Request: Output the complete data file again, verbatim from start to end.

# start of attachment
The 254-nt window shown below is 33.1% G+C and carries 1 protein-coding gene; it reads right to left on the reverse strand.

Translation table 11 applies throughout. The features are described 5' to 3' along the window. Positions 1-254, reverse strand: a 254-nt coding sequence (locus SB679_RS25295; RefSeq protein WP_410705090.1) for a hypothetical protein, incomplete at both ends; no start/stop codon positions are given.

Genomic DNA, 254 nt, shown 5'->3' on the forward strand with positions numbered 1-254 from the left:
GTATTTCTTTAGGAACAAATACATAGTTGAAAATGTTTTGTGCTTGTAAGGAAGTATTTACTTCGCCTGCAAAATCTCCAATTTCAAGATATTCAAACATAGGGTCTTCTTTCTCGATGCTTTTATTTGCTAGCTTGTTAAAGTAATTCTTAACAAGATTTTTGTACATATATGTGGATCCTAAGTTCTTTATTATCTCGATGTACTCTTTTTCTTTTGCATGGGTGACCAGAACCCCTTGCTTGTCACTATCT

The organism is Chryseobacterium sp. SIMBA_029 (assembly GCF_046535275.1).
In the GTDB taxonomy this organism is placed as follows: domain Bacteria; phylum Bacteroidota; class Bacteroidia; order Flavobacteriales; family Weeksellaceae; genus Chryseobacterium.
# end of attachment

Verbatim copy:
The 254-nt window shown below is 33.1% G+C and carries 1 protein-coding gene; it reads right to left on the reverse strand.

Translation table 11 applies throughout. The features are described 5' to 3' along the window. Positions 1-254, reverse strand: a 254-nt coding sequence (locus SB679_RS25295; RefSeq protein WP_410705090.1) for a hypothetical protein, incomplete at both ends; no start/stop codon positions are given.

Genomic DNA, 254 nt, shown 5'->3' on the forward strand with positions numbered 1-254 from the left:
GTATTTCTTTAGGAACAAATACATAGTTGAAAATGTTTTGTGCTTGTAAGGAAGTATTTACTTCGCCTGCAAAATCTCCAATTTCAAGATATTCAAACATAGGGTCTTCTTTCTCGATGCTTTTATTTGCTAGCTTGTTAAAGTAATTCTTAACAAGATTTTTGTACATATATGTGGATCCTAAGTTCTTTATTATCTCGATGTACTCTTTTTCTTTTGCATGGGTGACCAGAACCCCTTGCTTGTCACTATCT

The organism is Chryseobacterium sp. SIMBA_029 (assembly GCF_046535275.1).
In the GTDB taxonomy this organism is placed as follows: domain Bacteria; phylum Bacteroidota; class Bacteroidia; order Flavobacteriales; family Weeksellaceae; genus Chryseobacterium.